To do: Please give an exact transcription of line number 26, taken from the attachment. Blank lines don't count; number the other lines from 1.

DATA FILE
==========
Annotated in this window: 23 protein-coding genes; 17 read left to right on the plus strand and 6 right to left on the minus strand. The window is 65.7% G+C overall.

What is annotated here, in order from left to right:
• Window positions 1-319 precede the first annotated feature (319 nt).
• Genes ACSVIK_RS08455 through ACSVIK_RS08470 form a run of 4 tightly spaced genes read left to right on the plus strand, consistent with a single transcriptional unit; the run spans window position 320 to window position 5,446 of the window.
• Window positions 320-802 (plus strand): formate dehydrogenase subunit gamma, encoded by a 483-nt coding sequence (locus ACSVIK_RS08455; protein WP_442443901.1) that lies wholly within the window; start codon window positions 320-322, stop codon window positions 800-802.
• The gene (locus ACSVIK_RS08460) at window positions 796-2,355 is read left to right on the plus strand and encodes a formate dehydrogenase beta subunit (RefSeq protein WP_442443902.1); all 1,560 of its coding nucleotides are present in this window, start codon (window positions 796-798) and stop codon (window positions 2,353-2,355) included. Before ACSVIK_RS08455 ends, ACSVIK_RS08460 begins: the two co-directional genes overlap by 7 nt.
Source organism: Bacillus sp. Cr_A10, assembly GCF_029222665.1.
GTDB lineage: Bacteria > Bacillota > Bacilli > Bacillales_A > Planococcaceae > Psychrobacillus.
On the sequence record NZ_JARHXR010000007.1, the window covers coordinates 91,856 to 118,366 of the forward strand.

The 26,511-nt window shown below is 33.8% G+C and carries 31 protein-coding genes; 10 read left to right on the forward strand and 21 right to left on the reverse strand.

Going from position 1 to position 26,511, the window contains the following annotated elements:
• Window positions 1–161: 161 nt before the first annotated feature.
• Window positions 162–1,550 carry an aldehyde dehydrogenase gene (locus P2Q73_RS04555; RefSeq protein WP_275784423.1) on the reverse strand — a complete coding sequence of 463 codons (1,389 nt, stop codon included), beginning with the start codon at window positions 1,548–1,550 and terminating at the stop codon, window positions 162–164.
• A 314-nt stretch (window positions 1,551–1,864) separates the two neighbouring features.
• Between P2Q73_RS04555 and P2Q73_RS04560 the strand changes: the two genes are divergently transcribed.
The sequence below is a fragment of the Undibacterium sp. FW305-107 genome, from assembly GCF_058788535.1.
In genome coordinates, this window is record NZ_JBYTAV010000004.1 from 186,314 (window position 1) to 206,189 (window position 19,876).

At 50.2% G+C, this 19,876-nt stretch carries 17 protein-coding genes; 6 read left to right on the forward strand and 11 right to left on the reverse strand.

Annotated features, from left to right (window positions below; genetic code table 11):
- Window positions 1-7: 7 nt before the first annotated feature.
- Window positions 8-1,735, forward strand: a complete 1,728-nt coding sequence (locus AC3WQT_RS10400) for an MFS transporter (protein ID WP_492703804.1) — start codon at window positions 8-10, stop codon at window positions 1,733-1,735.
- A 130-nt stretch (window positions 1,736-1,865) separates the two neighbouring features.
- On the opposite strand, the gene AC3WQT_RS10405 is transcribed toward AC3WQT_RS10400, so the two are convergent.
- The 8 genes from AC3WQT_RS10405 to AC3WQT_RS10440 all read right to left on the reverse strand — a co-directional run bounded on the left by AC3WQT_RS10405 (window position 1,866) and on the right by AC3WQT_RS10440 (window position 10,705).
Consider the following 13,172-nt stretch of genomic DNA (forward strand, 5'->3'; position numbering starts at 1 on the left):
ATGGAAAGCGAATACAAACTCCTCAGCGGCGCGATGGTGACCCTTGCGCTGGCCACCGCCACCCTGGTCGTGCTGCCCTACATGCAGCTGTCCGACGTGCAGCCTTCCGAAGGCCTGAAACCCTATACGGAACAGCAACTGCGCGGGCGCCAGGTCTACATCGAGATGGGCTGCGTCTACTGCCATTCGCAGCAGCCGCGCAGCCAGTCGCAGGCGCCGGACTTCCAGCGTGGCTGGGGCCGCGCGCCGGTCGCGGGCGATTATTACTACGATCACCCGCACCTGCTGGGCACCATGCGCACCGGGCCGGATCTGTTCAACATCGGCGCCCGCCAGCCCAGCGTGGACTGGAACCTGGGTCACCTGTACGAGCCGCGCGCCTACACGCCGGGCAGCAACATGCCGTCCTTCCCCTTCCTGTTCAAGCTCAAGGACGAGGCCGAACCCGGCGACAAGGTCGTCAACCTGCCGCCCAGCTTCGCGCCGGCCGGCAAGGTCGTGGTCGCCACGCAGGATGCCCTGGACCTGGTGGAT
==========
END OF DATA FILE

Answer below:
ATGGAAAGCGAATACAAACTCCTCAGCGGCGCGATGGTGACCCTTGCGCTGGCCACCGCCACCCTGGTCGTGCTGCCCTACATGCAGCTGTCCGACGTGCAGCCTTCCGAAGGCCTGAAACCCTATACGGAACAGCAACTGCGCGGGCGCCAGGTCTACATCGAGATGGGCTGCGTCTACTGCCATTCGCAGCAGCCGCGCAGCCAGTCGCAGGCGCCGGACTTCCAGCGTGGCTGGGGCCGCGCGCCGGTCGCGGGCGATTATTACTACGATCACCCGCACCTGCTGGGCACCATGCGCACCGGGCCGGATCTGTTCAACATCGGCGCCCGCCAGCCCAGCGTGGACTGGAACCTGGGTCACCTGTACGAGCCGCGCGCCTACACGCCGGGCAGCAACATGCCGTCCTTCCCCTTCCTGTTCAAGCTCAAGGACGAGGCCGAACCCGGCGACAAGGTCGTCAACCTGCCGCCCAGCTTCGCGCCGGCCGGCAAGGTCGTGGTCGCCACGCAGGATGCCCTGGACCTGGTGGAT